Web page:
Of the old flame forthwith the greater horn        85
Began to roll, murmuring, as a fire
That labors with the wind, then to and fro
Wagging the top, as a tongue uttering sounds,
Threw out its voice, and spake: “When I escaped
From Circe, who beyond a circling year        90
Had held me near Caieta by her charms,
Ere thus Æneas yet had named the shore;
Nor fondness for my son, nor reverence
Of my old father, nor return of love,
That should have crown’d Penelope with joy,        95
Could overcome in me the zeal I had
To explore the world, and search the ways of life,
Man’s evil and his virtue. Forth I sail’d
Into the deep illimitable main,
With but one bark, and the small faithful band        100
That yet cleaved to me. As Iberia far,
Far as Marocco, either shore I saw,
And the Sardinian and each isle beside
Which round that ocean bathes. Tardy with age
Were I and my companions, when we came        105
To the strait pass, 5 where Hercules ordain’d
The boundaries not to be o’erstepp’d by man.
The walls of Seville to my right I left,
On the other hand already Ceuta past.
‘O brothers!’ I began, ‘who to the west        110
Through perils without number now have reach’d;
To this the short remaining watch, that yet
Our senses have to wake, refuse not proof
Of the unpeopled world, following the track
Of Phœbus. Call to mind from whence ye sprang:        115
Ye were not form’d to live the life of brutes,
But virtue to pursue and knowledge high.’
With these few words I sharpen’d for the voyage
The mind of my associates, that I then
Could scarcely have withheld them. To the dawn        120
Our poop we turn’d, and for the witless flight
Made our oars wings, still gaining on the left.
Each star of the other pole night now beheld,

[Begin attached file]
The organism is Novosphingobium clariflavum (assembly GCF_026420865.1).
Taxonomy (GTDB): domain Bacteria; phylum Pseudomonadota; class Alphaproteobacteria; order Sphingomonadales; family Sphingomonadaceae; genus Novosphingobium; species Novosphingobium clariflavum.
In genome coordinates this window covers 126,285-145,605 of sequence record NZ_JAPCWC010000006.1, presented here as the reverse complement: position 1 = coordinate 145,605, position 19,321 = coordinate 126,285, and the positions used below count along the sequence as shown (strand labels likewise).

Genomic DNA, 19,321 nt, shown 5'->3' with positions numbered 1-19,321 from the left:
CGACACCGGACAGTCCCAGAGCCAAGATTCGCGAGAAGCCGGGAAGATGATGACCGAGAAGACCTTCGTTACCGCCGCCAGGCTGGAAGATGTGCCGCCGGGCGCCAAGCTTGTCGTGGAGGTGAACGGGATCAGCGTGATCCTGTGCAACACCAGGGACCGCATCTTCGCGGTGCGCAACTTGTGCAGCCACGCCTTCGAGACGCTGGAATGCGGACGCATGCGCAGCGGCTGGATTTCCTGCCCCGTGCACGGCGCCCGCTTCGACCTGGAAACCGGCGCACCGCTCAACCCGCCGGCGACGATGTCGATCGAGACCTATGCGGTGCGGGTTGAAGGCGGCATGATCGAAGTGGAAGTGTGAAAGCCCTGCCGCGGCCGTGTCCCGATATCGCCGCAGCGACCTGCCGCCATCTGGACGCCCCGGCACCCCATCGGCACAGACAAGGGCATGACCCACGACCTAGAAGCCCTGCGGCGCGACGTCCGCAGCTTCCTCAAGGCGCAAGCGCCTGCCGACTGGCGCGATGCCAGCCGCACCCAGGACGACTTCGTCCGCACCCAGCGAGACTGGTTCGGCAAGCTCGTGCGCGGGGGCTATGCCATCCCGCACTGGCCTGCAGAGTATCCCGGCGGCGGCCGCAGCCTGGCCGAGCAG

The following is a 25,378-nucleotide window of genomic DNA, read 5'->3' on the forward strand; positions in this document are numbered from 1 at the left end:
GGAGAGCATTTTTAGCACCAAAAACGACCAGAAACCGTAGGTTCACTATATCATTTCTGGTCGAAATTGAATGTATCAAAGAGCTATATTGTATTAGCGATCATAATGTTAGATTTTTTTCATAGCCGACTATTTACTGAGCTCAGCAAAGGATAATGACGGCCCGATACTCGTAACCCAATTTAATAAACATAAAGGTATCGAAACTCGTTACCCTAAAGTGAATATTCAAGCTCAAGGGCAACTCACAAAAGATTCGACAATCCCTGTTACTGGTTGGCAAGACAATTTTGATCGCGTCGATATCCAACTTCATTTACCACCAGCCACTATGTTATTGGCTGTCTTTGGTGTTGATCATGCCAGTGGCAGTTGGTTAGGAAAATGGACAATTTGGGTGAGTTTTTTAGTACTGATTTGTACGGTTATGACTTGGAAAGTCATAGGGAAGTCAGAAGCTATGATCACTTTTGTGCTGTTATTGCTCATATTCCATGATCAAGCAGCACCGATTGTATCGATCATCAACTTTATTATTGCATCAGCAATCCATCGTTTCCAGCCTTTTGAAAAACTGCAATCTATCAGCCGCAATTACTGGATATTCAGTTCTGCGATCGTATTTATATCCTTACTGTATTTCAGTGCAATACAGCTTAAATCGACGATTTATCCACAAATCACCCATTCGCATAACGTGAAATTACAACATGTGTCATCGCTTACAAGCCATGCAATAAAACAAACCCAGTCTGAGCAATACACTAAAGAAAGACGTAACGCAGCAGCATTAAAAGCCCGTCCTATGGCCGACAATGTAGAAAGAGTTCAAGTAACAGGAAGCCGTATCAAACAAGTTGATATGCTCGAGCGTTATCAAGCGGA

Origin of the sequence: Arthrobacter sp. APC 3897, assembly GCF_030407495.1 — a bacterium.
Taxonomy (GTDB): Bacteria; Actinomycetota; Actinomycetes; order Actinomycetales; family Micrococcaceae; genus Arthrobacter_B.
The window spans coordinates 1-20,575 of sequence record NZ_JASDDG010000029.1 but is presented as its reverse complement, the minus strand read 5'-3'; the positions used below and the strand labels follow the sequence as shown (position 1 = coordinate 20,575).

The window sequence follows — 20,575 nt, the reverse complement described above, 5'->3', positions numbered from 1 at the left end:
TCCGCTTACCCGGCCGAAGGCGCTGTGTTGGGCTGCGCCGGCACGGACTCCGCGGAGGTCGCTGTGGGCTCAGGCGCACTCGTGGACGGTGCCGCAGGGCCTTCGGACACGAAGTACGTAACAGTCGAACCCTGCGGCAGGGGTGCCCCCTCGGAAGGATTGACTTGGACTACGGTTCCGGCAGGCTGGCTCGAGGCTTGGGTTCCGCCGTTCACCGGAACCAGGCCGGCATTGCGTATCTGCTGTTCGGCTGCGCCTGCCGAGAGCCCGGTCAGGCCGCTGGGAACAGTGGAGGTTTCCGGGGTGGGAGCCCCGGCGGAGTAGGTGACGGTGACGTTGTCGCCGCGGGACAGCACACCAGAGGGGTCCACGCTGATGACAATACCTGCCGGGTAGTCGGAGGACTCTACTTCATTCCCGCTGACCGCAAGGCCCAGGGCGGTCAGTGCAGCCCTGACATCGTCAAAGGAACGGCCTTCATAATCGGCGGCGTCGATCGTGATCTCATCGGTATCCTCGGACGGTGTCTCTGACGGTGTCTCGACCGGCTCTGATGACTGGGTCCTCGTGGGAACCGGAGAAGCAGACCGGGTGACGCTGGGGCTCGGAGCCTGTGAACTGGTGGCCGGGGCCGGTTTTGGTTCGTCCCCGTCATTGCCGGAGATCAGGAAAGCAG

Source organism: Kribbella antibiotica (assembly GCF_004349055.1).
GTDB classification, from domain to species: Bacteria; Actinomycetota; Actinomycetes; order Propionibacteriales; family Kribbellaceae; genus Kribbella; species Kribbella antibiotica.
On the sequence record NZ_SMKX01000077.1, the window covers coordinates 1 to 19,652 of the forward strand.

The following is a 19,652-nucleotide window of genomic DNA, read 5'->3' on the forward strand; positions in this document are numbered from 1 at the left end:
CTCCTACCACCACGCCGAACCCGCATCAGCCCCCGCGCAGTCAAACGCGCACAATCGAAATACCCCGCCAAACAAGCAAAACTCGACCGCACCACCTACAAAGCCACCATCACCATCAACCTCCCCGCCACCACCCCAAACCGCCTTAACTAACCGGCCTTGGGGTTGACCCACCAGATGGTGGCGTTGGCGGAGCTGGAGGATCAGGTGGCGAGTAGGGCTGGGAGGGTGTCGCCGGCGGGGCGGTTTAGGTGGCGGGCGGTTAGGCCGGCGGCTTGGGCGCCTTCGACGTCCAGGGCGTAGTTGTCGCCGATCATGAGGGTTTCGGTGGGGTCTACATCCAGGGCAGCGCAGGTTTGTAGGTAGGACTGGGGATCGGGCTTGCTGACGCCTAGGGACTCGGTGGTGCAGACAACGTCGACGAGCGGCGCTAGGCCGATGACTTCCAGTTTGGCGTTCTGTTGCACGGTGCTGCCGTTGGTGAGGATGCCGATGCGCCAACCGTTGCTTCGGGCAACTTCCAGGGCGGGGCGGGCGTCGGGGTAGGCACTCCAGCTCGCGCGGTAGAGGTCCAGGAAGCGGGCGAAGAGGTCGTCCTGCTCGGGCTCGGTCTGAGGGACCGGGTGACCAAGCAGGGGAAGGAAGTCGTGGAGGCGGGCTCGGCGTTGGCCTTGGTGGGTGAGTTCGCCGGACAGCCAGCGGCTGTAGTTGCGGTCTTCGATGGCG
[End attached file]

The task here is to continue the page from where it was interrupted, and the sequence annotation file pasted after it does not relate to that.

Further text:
And ours so low, that from the ocean floor
It rose not. Five times reillumed, as oft        125
Vanish’d the light from underneath the moon,
Since the deep way we enter’d, when from far
Appear’d a mountain dim, 6 loftiest methought
Of all I e’er beheld. Joy seized us straight;
But soon to mourning changed. From the new land        130
A whirlwind sprung, and at her foremost side
Did strike the vessel. Thrice it whirl’d her round
With all the waves; the fourth time lifted up
The poop, and sank the prow: so fate decreed:
And over us the booming billow closed.” 7        135
Note 1. “Shalt feel what Prato.” The Poet prognosticates the calamities which were soon to befall his native city, and which, he says, even her nearest neighbor, Prato, would wish her. The calamities more particularly pointed at are said to be the fall of a wooden bridge over the Arno, in May, 1304, where a large multitude were assembled to witness a representation of hell and the infernal torments, in consequence of which accident many lives were lost; and a conflagration, that in the following month destroyed more than 1,700 houses. See G. Villani, Hist. lib. viii. c. lxx. and lxxi. [back]
Note 2. The flame is said to have divided the bodies of Eteocles and Polynices, as if conscious of the enmity that actuated them while living. [back]
Note 3. The wooden horse that caused Æneas to quit Troy and seek his fortune in Italy, where his descendants founded Rome. [back]
Note 4. Perhaps implying arrogance. [back]
Note 5. The Strait of Gibraltar. [back]
Note 6. The mountain of Purgatory.—Among various opinions respecting the situation of the terrestrial paradise, Peitro Lombardo relates, that “it was separated by a long space, either of sea or land, from the regions inhabited by men, and placed in the ocean, reaching as far as to the luner circle, so that the waters of the deluge did not reach it.”—Sent. lib. ii. dist. 17. [back]
Note 7. “Closed.” Venturi refers to Pliny and Solinus for the opinion that Ulysses was the founder of Lisbon, from whence he thinks it was easy for the fancy of a poet to send him on yet further enterprises. The story (which it is not unlikely that our author borrowed from some legend of the Middle Ages) may have taken its rise partly from the obscure oracle returned by the ghost of Tiresias to Ulysses (eleventh book of the Odyssey), and partly from the fate which there was reason to suppose had befallen some adventurous explorers of the Atlantic Ocean. [back]


Shakespeare · Bible · Strunk · Anatomy · Nonfiction · Quotations · Reference · Fiction · Poetry
© 1993–2015 · [Top 150] · Subjects · Titles · Authors · World Lit.